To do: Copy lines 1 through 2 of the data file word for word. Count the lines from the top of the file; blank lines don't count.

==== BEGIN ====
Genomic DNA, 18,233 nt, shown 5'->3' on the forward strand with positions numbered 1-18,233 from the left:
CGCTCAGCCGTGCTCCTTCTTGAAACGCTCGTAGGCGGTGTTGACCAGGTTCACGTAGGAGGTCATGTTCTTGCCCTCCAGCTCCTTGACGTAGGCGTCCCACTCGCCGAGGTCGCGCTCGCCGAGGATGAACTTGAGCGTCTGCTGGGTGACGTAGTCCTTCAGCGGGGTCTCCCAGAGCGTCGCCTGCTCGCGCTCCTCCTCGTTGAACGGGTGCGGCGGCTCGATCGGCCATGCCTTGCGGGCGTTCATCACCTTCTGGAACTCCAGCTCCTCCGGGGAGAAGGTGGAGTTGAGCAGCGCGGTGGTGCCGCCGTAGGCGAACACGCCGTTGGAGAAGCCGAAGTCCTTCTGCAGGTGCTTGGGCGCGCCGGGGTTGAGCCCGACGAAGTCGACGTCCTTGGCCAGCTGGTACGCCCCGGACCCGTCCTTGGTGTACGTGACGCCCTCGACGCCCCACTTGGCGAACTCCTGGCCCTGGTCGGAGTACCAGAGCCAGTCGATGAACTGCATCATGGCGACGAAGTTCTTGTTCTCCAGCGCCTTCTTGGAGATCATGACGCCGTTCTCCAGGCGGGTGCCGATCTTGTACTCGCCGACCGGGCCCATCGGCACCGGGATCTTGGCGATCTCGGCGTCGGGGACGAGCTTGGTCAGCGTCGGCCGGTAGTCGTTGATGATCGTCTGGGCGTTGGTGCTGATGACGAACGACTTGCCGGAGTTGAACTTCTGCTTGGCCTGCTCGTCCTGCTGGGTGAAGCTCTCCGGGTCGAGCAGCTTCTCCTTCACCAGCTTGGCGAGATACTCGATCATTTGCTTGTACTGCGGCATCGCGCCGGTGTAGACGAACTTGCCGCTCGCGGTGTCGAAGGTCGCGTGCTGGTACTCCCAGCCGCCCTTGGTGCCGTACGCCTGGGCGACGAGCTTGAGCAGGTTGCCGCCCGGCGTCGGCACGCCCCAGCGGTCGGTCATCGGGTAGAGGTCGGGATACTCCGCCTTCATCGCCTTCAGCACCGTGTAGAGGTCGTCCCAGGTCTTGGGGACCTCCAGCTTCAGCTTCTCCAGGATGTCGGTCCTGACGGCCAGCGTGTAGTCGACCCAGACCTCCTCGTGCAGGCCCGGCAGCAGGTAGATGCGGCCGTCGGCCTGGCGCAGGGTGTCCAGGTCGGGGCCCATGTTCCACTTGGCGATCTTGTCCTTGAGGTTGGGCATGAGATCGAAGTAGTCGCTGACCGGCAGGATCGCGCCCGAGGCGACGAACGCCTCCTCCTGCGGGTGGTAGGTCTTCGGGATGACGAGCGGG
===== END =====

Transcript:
Genomic DNA, 18,233 nt, shown 5'->3' on the forward strand with positions numbered 1-18,233 from the left:
CGCTCAGCCGTGCTCCTTCTTGAAACGCTCGTAGGCGGTGTTGACCAGGTTCACGTAGGAGGTCATGTTCTTGCCCTCCAGCTCCTTGACGTAGGCGTCCCACTCGCCGAGGTCGCGCTCGCCGAGGATGAACTTGAGCGTCTGCTGGGTGACGTAGTCCTTCAGCGGGGTCTCCCAGAGCGTCGCCTGCTCGCGCTCCTCCTCGTTGAACGGGTGCGGCGGCTCGATCGGCCATGCCTTGCGGGCGTTCATCACCTTCTGGAACTCCAGCTCCTCCGGGGAGAAGGTGGAGTTGAGCAGCGCGGTGGTGCCGCCGTAGGCGAACACGCCGTTGGAGAAGCCGAAGTCCTTCTGCAGGTGCTTGGGCGCGCCGGGGTTGAGCCCGACGAAGTCGACGTCCTTGGCCAGCTGGTACGCCCCGGACCCGTCCTTGGTGTACGTGACGCCCTCGACGCCCCACTTGGCGAACTCCTGGCCCTGGTCGGAGTACCAGAGCCAGTCGATGAACTGCATCATGGCGACGAAGTTCTTGTTCTCCAGCGCCTTCTTGGAGATCATGACGCCGTTCTCCAGGCGGGTGCCGATCTTGTACTCGCCGACCGGGCCCATCGGCACCGGGATCTTGGCGATCTCGGCGTCGGGGACGAGCTTGGTCAGCGTCGGCCGGTAGTCGTTGATGATCGTCTGGGCGTTGGTGCTGATGACGAACGACTTGCCGGAGTTGAACTTCTGCTTGGCCTGCTCGTCCTGCTGGGTGAAGCTCTCCGGGTCGAGCAGCTTCTCCTTCACCAGCTTGGCGAGATACTCGATCATTTGCTTGTACTGCGGCATCGCGCCGGTGTAGACGAACTTGCCGCTCGCGGTGTCGAAGGTCGCGTGCTGGTACTCCCAGCCGCCCTTGGTGCCGTACGCCTGGGCGACGAGCTTGAGCAGGTTGCCGCCCGGCGTCGGCACGCCCCAGCGGTCGGTCATCGGGTAGAGGTCGGGATACTCCGCCTTCATCGCCTTCAGCACCGTGTAGAGGTCGTCCCAGGTCTTGGGGACCTCCAGCTTCAGCTTCTCCAGGATGTCGGTCCTGACGGCCAGCGTGTAGTCGACCCAGACCTCCTCGTGCAGGCCCGGCAGCAGGTAGATGCGGCCGTCGGCCTGGCGCAGGGTGTCCAGGTCGGGGCCCATGTTCCACTTGGCGATCTTGTCCTTGAGGTTGGGCATGAGATCGAAGTAGTCGCTGACCGGCAGGATCGCGCCCGAGGCGACGAACGCCTCCTCCTGCGGGTGGTAGGTCTTCGGGATGACGAGCGGG